When one of the Team Moms came around at my son’s football game last weekend selling buttons with the kids’ pictures on them, I excitedly grabbed a few bucks to buy two (one for me, one for the proud grandparents).
My son looks so handsome in his picture! But what also strikes me is how I almost didn’t recognize him – he is never this serious. He told me, though, “They said no smiles, Mom!”
This is my son’s first year in football, and I’ve heard the same thing from several friends and family members: “I never would have pictured Isaac playing football.” That’s probably because although he’s 5’11” and 180 pounds (at just 12 years old, mind you), he’s just a big, goofy, sweetheart of a boy. My friend joked that she could just imagine him on the defensive line, saying to the player opposite him “Once the whistle blows, I’m going to try to knock you down. Is that alright with you?”
My son is a giggler, opens door for people, loves babysitting little kids. He’s also NOT known for having a very high threshold for pain. Basically, he’s not particularly “tough,” or not the kind of tough you might picture playing football, anyway.
Which is not to say that all boys who play football are mean and rugged and macho. But maybe you get the idea.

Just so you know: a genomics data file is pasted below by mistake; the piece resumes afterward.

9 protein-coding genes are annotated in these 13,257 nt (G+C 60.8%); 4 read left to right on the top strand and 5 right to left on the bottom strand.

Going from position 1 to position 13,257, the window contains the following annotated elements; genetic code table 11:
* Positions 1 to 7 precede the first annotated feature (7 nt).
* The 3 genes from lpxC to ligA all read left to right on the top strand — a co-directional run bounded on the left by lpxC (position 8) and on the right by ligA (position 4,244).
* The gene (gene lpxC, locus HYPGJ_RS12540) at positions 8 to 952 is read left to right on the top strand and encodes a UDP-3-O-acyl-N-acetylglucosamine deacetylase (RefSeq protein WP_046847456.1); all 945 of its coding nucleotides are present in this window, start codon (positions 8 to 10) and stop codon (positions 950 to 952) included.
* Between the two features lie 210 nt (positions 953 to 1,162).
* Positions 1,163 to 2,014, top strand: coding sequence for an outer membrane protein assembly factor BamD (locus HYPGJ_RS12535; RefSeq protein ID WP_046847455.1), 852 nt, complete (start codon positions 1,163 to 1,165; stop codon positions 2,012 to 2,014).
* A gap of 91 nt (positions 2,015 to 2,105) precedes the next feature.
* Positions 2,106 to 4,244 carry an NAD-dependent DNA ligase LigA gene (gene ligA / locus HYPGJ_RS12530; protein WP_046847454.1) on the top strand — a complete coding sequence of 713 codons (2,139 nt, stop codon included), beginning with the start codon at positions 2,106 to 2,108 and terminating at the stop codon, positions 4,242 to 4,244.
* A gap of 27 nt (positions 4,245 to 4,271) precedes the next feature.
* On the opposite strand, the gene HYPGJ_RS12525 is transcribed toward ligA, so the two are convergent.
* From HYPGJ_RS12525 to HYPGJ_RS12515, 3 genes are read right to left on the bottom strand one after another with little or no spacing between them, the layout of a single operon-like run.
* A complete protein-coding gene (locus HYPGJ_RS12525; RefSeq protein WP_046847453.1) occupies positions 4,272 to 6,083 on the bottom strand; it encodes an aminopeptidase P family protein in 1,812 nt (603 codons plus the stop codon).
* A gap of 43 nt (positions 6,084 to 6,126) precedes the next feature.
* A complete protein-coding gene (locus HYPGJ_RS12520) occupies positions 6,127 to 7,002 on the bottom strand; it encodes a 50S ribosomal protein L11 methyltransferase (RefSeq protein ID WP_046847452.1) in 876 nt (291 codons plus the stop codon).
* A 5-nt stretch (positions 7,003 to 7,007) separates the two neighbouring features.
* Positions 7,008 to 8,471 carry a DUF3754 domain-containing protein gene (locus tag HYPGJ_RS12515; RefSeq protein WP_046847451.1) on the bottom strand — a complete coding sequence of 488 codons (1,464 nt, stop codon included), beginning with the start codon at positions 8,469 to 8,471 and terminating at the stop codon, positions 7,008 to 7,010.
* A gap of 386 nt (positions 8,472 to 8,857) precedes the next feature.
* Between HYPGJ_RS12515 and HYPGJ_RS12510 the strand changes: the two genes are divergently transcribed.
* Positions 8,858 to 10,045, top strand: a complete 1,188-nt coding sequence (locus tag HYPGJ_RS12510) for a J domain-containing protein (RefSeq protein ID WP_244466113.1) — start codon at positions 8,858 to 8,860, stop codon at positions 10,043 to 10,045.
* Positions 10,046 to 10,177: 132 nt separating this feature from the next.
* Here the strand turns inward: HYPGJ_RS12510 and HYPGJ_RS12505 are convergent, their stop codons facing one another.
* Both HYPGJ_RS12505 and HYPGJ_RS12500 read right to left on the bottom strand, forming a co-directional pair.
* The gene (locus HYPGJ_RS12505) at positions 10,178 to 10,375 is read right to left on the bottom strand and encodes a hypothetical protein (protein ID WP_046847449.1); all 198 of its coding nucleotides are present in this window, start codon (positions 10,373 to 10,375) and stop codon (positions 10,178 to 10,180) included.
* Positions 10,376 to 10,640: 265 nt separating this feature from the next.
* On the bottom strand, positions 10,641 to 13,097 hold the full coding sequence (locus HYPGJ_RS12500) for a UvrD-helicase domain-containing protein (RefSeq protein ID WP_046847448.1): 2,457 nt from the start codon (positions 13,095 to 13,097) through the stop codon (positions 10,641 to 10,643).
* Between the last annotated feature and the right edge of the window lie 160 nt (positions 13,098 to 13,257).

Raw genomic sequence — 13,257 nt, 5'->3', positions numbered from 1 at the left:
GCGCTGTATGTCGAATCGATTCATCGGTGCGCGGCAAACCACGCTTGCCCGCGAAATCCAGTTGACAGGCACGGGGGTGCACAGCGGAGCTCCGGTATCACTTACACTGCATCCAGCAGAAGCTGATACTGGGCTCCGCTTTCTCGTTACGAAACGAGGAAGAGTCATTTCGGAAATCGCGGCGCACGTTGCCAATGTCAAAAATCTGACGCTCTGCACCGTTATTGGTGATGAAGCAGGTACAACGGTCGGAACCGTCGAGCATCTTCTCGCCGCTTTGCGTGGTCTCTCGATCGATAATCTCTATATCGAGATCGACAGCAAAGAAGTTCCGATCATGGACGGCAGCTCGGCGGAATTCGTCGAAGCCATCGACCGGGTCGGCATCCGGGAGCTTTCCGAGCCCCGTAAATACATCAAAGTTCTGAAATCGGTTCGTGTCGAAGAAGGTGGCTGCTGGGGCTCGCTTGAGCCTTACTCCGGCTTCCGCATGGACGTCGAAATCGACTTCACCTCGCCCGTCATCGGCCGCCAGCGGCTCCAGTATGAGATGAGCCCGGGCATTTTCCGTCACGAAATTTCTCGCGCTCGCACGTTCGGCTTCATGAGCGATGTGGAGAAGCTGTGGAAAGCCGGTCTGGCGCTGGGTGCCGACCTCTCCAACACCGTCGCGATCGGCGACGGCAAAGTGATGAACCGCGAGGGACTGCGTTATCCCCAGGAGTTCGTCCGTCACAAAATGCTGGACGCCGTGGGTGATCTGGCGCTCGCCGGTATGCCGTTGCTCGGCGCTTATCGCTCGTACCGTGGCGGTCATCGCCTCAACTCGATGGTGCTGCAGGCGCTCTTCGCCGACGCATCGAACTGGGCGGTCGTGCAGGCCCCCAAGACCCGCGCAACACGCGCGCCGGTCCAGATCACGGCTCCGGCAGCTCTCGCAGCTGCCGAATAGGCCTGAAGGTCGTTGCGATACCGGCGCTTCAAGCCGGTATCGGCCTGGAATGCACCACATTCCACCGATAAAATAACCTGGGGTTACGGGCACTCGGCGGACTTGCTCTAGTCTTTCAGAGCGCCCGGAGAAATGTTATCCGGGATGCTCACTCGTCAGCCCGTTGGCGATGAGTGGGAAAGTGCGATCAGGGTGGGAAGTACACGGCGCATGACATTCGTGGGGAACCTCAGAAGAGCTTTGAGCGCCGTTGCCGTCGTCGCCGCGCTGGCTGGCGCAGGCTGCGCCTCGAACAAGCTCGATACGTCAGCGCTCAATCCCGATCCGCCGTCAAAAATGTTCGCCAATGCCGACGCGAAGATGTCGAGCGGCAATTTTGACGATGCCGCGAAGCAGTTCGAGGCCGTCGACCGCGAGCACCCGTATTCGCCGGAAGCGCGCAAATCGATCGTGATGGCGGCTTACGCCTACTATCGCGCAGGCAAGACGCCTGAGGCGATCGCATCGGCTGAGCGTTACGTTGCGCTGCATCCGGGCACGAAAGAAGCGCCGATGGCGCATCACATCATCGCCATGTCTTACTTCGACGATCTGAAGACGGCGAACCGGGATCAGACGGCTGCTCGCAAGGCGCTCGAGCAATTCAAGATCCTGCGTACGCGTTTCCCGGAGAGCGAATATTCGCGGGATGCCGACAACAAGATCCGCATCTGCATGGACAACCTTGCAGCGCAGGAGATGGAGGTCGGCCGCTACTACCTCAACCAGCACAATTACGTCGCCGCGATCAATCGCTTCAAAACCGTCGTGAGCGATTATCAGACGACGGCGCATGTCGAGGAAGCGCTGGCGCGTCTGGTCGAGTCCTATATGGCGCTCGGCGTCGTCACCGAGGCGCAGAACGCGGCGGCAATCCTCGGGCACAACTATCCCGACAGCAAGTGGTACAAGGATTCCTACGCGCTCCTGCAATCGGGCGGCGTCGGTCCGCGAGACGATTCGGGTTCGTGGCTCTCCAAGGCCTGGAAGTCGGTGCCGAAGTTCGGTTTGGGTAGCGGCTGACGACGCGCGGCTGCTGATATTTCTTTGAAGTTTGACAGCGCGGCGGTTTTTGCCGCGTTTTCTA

But aside from a season or two of recreational soccer when he was much younger, Isaac hasn’t been involved in any sport, and we knew he could use something to keep him busy, keep him in shape, and give him an opportunity to connect with friends. As the sports saying goes, “You can’t teach size,” and we figured Isaac’s large stature would help him in something like football, while the coaches would be the ones to teach him strategy.
A month into the season now, things are going well. His size definitely is a benefit to his team, and we’ve heard feedback that he very smart and very coachable.
We’ve learned how to put on a game jersey over pads (NOT EASY!), how to best brave the elements in the stands, and my son has learned how to shake off multiple bruises and getting knocked around a bit.
Most importantly, though, we’ve learned what a valuable asset being a “nice boy” can be to a football team. Isaac is an intensely loyal young man, and forming the bond he has with the kids on his team has made him determined to do whatever he can for them. It’s helped him to brush off any pain and look past any discomfort so he can get back up and help his team. He’s often the one cheering the loudest from the sidelines or the first to offer a hand to help a player up from the field. His “nice boy” personality still shows – all over that football field – and what is so fascinating is how it has made him “tougher” in the long-run. It’s nice to know he doesn’t have to be one or the other, but can still be himself while he becomes something even better.